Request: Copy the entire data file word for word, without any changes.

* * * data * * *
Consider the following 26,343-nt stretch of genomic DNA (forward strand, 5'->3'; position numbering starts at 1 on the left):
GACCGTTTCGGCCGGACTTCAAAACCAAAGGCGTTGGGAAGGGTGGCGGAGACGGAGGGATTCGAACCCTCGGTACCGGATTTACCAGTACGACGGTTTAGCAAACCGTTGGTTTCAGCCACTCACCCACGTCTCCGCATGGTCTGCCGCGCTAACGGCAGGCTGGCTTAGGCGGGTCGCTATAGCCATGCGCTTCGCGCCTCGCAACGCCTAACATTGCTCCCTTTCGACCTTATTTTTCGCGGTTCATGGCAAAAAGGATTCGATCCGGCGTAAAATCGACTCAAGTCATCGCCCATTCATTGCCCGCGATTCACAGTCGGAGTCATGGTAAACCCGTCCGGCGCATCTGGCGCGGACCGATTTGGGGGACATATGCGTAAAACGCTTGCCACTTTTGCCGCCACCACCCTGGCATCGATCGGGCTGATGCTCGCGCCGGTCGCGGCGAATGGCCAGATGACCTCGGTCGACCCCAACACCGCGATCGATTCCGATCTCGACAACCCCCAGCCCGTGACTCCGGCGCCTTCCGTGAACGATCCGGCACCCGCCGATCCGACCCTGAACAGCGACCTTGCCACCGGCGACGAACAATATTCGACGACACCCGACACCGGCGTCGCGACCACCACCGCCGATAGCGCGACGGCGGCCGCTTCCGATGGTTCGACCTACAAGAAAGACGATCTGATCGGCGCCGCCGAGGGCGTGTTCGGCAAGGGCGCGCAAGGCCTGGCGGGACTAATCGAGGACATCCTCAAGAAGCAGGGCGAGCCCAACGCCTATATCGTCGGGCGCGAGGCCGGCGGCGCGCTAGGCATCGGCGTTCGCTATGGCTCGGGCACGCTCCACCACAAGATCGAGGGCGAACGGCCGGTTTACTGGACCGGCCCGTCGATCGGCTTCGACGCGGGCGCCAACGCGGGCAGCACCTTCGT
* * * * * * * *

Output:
Consider the following 26,343-nt stretch of genomic DNA (forward strand, 5'->3'; position numbering starts at 1 on the left):
GACCGTTTCGGCCGGACTTCAAAACCAAAGGCGTTGGGAAGGGTGGCGGAGACGGAGGGATTCGAACCCTCGGTACCGGATTTACCAGTACGACGGTTTAGCAAACCGTTGGTTTCAGCCACTCACCCACGTCTCCGCATGGTCTGCCGCGCTAACGGCAGGCTGGCTTAGGCGGGTCGCTATAGCCATGCGCTTCGCGCCTCGCAACGCCTAACATTGCTCCCTTTCGACCTTATTTTTCGCGGTTCATGGCAAAAAGGATTCGATCCGGCGTAAAATCGACTCAAGTCATCGCCCATTCATTGCCCGCGATTCACAGTCGGAGTCATGGTAAACCCGTCCGGCGCATCTGGCGCGGACCGATTTGGGGGACATATGCGTAAAACGCTTGCCACTTTTGCCGCCACCACCCTGGCATCGATCGGGCTGATGCTCGCGCCGGTCGCGGCGAATGGCCAGATGACCTCGGTCGACCCCAACACCGCGATCGATTCCGATCTCGACAACCCCCAGCCCGTGACTCCGGCGCCTTCCGTGAACGATCCGGCACCCGCCGATCCGACCCTGAACAGCGACCTTGCCACCGGCGACGAACAATATTCGACGACACCCGACACCGGCGTCGCGACCACCACCGCCGATAGCGCGACGGCGGCCGCTTCCGATGGTTCGACCTACAAGAAAGACGATCTGATCGGCGCCGCCGAGGGCGTGTTCGGCAAGGGCGCGCAAGGCCTGGCGGGACTAATCGAGGACATCCTCAAGAAGCAGGGCGAGCCCAACGCCTATATCGTCGGGCGCGAGGCCGGCGGCGCGCTAGGCATCGGCGTTCGCTATGGCTCGGGCACGCTCCACCACAAGATCGAGGGCGAACGGCCGGTTTACTGGACCGGCCCGTCGATCGGCTTCGACGCGGGCGCCAACGCGGGCAGCACCTTCGT